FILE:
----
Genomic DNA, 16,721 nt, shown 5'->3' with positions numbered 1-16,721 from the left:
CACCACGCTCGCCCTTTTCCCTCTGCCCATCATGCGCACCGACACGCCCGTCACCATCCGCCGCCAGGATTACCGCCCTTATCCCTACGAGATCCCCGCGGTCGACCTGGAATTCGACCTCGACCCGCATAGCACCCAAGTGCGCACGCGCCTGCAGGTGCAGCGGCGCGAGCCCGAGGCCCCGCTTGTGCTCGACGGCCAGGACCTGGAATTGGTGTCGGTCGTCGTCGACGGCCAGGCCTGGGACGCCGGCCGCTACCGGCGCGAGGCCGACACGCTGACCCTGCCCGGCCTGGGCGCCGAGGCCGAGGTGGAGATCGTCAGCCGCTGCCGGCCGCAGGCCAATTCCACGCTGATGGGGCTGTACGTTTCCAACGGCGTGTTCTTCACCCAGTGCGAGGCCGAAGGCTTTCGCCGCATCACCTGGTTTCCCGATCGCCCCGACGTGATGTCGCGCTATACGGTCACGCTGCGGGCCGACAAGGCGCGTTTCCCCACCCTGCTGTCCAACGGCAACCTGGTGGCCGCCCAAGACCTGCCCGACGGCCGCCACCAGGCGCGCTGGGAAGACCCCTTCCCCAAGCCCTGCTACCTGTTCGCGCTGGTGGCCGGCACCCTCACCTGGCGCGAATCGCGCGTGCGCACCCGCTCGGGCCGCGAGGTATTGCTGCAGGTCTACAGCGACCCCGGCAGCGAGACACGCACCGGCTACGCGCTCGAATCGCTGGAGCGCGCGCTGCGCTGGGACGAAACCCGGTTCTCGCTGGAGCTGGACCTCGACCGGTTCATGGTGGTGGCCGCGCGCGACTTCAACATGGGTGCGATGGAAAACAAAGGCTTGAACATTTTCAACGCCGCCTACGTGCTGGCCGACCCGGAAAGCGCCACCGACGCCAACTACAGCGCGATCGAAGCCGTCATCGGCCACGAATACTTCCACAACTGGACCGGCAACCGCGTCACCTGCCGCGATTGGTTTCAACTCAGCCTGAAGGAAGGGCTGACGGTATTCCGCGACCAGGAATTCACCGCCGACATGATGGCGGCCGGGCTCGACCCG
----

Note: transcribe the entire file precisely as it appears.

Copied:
Genomic DNA, 16,721 nt, shown 5'->3' with positions numbered 1-16,721 from the left:
CACCACGCTCGCCCTTTTCCCTCTGCCCATCATGCGCACCGACACGCCCGTCACCATCCGCCGCCAGGATTACCGCCCTTATCCCTACGAGATCCCCGCGGTCGACCTGGAATTCGACCTCGACCCGCATAGCACCCAAGTGCGCACGCGCCTGCAGGTGCAGCGGCGCGAGCCCGAGGCCCCGCTTGTGCTCGACGGCCAGGACCTGGAATTGGTGTCGGTCGTCGTCGACGGCCAGGCCTGGGACGCCGGCCGCTACCGGCGCGAGGCCGACACGCTGACCCTGCCCGGCCTGGGCGCCGAGGCCGAGGTGGAGATCGTCAGCCGCTGCCGGCCGCAGGCCAATTCCACGCTGATGGGGCTGTACGTTTCCAACGGCGTGTTCTTCACCCAGTGCGAGGCCGAAGGCTTTCGCCGCATCACCTGGTTTCCCGATCGCCCCGACGTGATGTCGCGCTATACGGTCACGCTGCGGGCCGACAAGGCGCGTTTCCCCACCCTGCTGTCCAACGGCAACCTGGTGGCCGCCCAAGACCTGCCCGACGGCCGCCACCAGGCGCGCTGGGAAGACCCCTTCCCCAAGCCCTGCTACCTGTTCGCGCTGGTGGCCGGCACCCTCACCTGGCGCGAATCGCGCGTGCGCACCCGCTCGGGCCGCGAGGTATTGCTGCAGGTCTACAGCGACCCCGGCAGCGAGACACGCACCGGCTACGCGCTCGAATCGCTGGAGCGCGCGCTGCGCTGGGACGAAACCCGGTTCTCGCTGGAGCTGGACCTCGACCGGTTCATGGTGGTGGCCGCGCGCGACTTCAACATGGGTGCGATGGAAAACAAAGGCTTGAACATTTTCAACGCCGCCTACGTGCTGGCCGACCCGGAAAGCGCCACCGACGCCAACTACAGCGCGATCGAAGCCGTCATCGGCCACGAATACTTCCACAACTGGACCGGCAACCGCGTCACCTGCCGCGATTGGTTTCAACTCAGCCTGAAGGAAGGGCTGACGGTATTCCGCGACCAGGAATTCACCGCCGACATGATGGCGGCCGGGCTCGACCCG